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Legal news and analysis of professional baseball

Nobody Puts Bryant in the Minors! Except for Mr. Epstein…

Kris Bryant of the Chicago Cubs had a stellar spring training. Bryant should be a shoe-in for the Cubs’ major league 25-man roster come opening day, right? If you've been paying attention to any major sports news outlet, you know that's not the case. This past Monday, March 30, the Cubs reassigned Bryant to their minor league camp, meaning that the number two prospect in all of baseball will start the season in the minor leagues. Why?

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The Final Fight at the Friendly Confines?

It finally happened. After beating around the bush for years – including multiple lawsuits against the City of Chicago and the Commission on Chicago Landmarks – a group of owners that operate the rooftop seating clubs on the buildings behind Wrigley Field sued the Chicago Cubs and chairman Tim Rickets in the Northern District of Illinois. The Rooftop Owners allege a number of claims stemming from the Cubs’ ongoing, Wrigley Field “expansion” project.

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The Emergence of the Qualifying Offer as a Legitimate Roster Building Tool and Salary Constraint

As Spring Training approaches another high profile free agent – Kansas City Royals pitcher James Shields – finds himself without a contract. Whether Shields has fallen victim to his age (33) or failure to live up to his “Big Game” James moniker there is no doubt that the Qualifying Offer made by the Kansas City Royals has affected his status on the open market.

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MASCOT WARS: CUBS RESOLVE TRADEMARK DISPUTE WITH ‘BILLY CUB’ FOIL

On July 18, the Cubs filed suit against a group of people they claim to have been dressing in a bogus mascot costume and participating in “inappropriate and unsavory actions” near Wrigley Field, including charging fans for pictures and instigating bar fights. In a federal court ruling dated September 29, the Cubs and the Weiers reached a settlement of their dispute.

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The Genius in Yoenis Cespedes’s Contract

An explanation of how Yoenis Cespedes is getting out of the last two years of team control under the Reserve System

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Should Mr. Met be Replaced by Sexual Harassment Panda? A Look at the Legal Framework Surrounding the Allegations Levied Against the Mets and Jeff Wilpon.

On Wednesday, September 10, 2014, Leigh Castergine filed a complaint against the New York Mets and Jeffrey Wilpon in the United States District Court for the Eastern District of New York claiming Wilpon and the Mets discriminated against her on the basis of sex, pregnancy, and familial status. This news was essentially buried under a news day involving new Ray Rice video footage and talking heads trying to determine whether or not Danny Ferry is just a little bit racist or racist enough to be fired for his comments regarding Luol Deng. This article will attempt to shed more light on an intriguing news story which was essentially skipped over.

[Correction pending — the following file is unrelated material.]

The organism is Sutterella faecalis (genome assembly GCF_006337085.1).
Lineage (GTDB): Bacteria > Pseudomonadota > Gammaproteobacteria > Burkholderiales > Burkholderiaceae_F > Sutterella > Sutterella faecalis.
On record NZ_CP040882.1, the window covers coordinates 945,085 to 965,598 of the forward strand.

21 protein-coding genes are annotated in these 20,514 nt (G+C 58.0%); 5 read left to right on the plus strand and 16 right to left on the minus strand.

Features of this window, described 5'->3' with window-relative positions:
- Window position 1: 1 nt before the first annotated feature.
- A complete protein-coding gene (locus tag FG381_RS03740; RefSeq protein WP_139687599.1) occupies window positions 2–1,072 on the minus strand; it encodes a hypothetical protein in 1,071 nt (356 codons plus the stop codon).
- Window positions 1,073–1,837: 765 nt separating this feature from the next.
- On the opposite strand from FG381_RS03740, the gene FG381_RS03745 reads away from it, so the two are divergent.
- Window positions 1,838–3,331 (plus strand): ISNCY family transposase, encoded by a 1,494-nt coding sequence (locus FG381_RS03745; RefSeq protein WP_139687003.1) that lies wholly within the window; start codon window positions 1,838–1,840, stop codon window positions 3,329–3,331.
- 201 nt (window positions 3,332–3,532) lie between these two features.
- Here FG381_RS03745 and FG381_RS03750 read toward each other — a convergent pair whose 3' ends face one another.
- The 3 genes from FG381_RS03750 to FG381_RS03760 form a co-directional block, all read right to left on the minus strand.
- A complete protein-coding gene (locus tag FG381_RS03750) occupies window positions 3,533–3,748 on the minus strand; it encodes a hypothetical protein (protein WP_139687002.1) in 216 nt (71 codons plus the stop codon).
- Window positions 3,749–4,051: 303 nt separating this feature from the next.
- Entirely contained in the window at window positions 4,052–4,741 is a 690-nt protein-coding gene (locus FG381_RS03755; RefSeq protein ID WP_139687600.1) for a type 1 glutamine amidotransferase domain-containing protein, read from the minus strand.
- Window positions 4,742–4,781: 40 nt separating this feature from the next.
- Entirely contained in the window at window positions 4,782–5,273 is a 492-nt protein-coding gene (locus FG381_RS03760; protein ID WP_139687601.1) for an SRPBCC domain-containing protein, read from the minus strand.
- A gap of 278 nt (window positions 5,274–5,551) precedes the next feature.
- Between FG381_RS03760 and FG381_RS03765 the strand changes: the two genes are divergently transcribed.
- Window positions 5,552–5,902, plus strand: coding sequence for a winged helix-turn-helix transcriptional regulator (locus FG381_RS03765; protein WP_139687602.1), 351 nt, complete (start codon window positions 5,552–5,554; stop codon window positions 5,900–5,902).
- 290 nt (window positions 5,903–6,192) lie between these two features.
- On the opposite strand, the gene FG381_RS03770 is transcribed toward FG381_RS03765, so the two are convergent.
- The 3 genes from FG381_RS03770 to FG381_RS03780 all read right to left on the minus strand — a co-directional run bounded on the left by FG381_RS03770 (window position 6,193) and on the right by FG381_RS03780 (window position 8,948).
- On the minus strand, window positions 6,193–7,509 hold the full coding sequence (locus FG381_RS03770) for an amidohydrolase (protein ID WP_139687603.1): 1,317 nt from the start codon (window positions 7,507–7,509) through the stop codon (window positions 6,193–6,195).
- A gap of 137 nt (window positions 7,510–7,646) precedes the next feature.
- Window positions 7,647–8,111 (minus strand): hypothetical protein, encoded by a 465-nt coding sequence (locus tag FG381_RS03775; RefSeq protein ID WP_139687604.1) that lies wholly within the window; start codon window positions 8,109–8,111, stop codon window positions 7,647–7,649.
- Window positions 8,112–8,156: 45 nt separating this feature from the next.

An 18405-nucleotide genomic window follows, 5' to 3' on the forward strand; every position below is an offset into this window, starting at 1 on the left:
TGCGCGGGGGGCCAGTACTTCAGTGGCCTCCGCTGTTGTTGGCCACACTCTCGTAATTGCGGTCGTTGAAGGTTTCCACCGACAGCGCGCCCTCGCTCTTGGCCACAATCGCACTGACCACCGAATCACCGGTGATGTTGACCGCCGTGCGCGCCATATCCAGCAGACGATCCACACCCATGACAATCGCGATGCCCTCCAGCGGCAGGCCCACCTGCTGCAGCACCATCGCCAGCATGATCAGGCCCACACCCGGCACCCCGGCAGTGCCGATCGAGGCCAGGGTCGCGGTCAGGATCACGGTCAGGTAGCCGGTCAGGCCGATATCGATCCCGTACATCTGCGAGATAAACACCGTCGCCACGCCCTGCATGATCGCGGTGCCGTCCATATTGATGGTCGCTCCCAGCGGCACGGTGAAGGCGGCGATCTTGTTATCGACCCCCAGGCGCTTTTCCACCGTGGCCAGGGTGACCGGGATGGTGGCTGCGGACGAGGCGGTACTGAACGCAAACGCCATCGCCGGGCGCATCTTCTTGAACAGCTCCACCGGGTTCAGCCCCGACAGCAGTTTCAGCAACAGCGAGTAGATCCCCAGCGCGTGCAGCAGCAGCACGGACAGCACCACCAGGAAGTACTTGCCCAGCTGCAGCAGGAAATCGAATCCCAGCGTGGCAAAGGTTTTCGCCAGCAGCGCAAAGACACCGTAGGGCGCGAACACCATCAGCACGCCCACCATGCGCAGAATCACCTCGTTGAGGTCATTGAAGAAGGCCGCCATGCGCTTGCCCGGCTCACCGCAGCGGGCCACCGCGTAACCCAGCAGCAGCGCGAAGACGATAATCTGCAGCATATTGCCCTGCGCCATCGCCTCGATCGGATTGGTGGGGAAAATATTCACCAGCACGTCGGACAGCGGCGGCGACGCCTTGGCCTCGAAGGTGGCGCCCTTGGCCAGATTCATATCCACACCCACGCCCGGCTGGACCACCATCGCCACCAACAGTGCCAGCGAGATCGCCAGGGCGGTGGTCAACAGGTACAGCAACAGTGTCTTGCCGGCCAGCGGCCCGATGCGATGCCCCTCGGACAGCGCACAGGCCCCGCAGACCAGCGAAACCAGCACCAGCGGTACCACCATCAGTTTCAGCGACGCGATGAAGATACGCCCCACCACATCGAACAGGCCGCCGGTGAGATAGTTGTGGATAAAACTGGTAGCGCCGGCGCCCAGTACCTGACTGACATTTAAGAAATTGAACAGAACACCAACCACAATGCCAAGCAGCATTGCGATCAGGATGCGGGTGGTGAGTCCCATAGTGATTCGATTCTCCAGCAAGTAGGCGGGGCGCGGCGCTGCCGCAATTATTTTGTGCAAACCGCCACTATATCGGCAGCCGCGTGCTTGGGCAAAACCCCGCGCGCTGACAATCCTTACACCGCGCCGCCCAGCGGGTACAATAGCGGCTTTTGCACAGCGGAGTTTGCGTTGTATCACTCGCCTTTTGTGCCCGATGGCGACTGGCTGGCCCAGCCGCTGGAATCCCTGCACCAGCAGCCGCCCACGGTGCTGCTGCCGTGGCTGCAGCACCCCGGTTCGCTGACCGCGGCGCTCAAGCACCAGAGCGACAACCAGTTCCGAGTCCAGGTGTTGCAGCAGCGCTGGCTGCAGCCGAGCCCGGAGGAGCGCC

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The Unfriendly Confines: Rooftop Owners Sue the City of Chicago and Commission on Chicago Landmarks over Wrigley Field Renovation Project

After months, if not years, of posturing, the owners of the rooftop buildings standing tall behind the cozy confines of Wrigley Field finally filed suit to prevent the Chicago Cubs from breaking ground on their long-anticipated expansion project. But, the rooftop owners are going about it in a wholly unexpected way.

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King of the Jungle, or at least the Trade Deadline

Why the Detroit Tigers are the winners of this year’s MLB Non-Waiver Trade Deadline, and General Manager Dave Dombrowski is the most adept baseball executive in putting together a deal

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Drafting Tommy John

There has been a rash of Tommy John surgeries in Major League Baseball this year. What do teams need to consider when drafting a collegiate or high school pitcher who has torn his UCL?

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Down in Front! Chicago Cubs Threaten to Block the View From Nearby Rooftops

Ever since Wrigley Field opened in 1914 folks have tried to get a peek inside the ivy-covered walls for free. The owners of rooftops behind the stadium’s outfield capitalized on that, selling tickets to rooftop stadium boxes with the enticement of unobstructed views into the Friendly Confines during Chicago Cubs’ home games. In 2002, that all changed. “The free ride is over,” said Andy MacPhail, the Cubs former president and CEO. “The rooftop owners take in as much as $10 million a year by selling seats to view our games. We do not believe the rooftop operators are entitled to profit from our names, our players, trademarks, copyrighted telecasts and images without our consent.”

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